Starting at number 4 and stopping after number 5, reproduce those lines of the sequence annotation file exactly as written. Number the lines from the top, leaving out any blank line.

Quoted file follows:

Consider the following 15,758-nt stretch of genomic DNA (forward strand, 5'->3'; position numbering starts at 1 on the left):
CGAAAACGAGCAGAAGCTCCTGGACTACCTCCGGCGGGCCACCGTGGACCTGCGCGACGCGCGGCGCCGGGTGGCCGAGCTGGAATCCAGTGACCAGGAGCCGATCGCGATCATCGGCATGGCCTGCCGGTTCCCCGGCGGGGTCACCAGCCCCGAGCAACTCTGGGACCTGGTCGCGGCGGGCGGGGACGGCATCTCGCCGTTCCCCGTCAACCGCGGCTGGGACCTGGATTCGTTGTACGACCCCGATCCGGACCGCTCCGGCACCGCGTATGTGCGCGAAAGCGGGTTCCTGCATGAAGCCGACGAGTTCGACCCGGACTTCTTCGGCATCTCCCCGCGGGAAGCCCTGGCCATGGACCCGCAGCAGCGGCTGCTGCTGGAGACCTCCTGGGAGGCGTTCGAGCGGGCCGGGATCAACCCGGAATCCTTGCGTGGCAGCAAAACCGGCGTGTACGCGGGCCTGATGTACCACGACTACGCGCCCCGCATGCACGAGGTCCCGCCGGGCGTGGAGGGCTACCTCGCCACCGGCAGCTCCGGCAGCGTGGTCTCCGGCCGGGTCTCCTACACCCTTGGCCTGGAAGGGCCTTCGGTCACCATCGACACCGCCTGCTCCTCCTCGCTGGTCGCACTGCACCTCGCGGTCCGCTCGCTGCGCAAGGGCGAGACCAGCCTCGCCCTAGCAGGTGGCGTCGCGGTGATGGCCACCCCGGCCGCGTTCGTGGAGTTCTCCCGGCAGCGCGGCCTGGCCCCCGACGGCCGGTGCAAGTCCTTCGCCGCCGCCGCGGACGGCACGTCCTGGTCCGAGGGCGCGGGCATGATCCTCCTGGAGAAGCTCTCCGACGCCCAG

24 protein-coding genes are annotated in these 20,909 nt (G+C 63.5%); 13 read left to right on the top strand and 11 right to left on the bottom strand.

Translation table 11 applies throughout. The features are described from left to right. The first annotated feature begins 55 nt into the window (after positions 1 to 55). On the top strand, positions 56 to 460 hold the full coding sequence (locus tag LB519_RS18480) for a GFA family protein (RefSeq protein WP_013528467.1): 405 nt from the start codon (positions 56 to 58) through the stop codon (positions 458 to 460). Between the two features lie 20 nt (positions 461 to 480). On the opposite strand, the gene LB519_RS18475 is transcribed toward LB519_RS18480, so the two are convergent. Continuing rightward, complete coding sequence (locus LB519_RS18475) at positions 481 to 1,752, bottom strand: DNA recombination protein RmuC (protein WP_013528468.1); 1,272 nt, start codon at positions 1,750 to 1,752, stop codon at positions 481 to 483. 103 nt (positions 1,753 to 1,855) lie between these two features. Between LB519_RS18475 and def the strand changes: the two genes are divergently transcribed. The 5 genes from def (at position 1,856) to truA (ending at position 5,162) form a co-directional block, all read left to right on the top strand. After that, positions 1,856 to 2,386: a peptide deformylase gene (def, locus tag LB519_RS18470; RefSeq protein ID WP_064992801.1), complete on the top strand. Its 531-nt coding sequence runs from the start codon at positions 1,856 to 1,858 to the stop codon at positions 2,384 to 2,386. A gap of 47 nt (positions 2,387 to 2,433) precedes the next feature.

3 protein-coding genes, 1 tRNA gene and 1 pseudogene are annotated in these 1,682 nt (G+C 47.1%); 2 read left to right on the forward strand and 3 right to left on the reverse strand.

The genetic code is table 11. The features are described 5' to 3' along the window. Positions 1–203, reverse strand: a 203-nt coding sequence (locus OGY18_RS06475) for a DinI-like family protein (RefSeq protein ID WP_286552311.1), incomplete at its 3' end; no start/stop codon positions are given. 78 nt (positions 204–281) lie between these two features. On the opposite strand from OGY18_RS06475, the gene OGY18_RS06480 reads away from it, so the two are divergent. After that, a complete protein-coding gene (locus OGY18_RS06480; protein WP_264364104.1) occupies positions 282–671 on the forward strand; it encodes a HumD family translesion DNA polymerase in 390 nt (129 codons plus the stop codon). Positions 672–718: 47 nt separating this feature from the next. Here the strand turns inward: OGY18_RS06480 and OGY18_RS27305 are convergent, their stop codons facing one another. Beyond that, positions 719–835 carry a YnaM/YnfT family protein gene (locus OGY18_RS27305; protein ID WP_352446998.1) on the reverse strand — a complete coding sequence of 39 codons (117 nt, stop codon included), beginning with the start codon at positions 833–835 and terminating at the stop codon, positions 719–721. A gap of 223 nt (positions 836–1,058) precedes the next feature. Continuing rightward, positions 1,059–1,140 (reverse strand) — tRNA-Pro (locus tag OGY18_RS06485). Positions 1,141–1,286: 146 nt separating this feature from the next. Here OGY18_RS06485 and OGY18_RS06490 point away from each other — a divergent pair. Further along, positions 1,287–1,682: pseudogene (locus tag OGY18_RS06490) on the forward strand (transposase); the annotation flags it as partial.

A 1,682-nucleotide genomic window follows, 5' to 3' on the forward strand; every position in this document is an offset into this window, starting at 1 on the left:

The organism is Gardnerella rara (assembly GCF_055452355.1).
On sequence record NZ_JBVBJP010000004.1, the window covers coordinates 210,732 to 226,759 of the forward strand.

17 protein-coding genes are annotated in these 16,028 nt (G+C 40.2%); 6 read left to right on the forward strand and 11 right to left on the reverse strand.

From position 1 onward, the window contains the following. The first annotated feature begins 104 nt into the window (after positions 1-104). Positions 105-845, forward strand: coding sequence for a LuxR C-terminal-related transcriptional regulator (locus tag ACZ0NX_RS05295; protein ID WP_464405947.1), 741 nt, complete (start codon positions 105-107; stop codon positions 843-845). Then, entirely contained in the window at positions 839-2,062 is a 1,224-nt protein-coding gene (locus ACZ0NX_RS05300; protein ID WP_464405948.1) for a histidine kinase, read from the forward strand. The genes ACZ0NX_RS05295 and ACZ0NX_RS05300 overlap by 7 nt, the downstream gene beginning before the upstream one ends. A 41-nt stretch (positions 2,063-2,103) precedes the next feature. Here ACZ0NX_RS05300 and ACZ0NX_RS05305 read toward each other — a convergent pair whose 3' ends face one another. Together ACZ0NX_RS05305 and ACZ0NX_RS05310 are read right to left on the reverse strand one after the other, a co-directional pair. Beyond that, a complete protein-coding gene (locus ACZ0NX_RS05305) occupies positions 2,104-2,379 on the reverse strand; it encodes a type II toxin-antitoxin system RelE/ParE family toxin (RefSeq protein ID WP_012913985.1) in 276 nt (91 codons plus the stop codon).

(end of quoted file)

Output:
Translation table 11 applies throughout. The features are described from left to right. The first annotated feature begins 55 nt into the window (after positions 1 to 55). On the top strand, positions 56 to 460 hold the full coding sequence (locus tag LB519_RS18480) for a GFA family protein (RefSeq protein WP_013528467.1): 405 nt from the start codon (positions 56 to 58) through the stop codon (positions 458 to 460). Between the two features lie 20 nt (positions 461 to 480). On the opposite strand, the gene LB519_RS18475 is transcribed toward LB519_RS18480, so the two are convergent. Continuing rightward, complete coding sequence (locus LB519_RS18475) at positions 481 to 1,752, bottom strand: DNA recombination protein RmuC (protein WP_013528468.1); 1,272 nt, start codon at positions 1,750 to 1,752, stop codon at positions 481 to 483. 103 nt (positions 1,753 to 1,855) lie between these two features. Between LB519_RS18475 and def the strand changes: the two genes are divergently transcribed. The 5 genes from def (at position 1,856) to truA (ending at position 5,162) form a co-directional block, all read left to right on the top strand. After that, positions 1,856 to 2,386: a peptide deformylase gene (def, locus tag LB519_RS18470; RefSeq protein ID WP_064992801.1), complete on the top strand. Its 531-nt coding sequence runs from the start codon at positions 1,856 to 1,858 to the stop codon at positions 2,384 to 2,386. A gap of 47 nt (positions 2,387 to 2,433) precedes the next feature.

3 protein-coding genes, 1 tRNA gene and 1 pseudogene are annotated in these 1,682 nt (G+C 47.1%); 2 read left to right on the forward strand and 3 right to left on the reverse strand.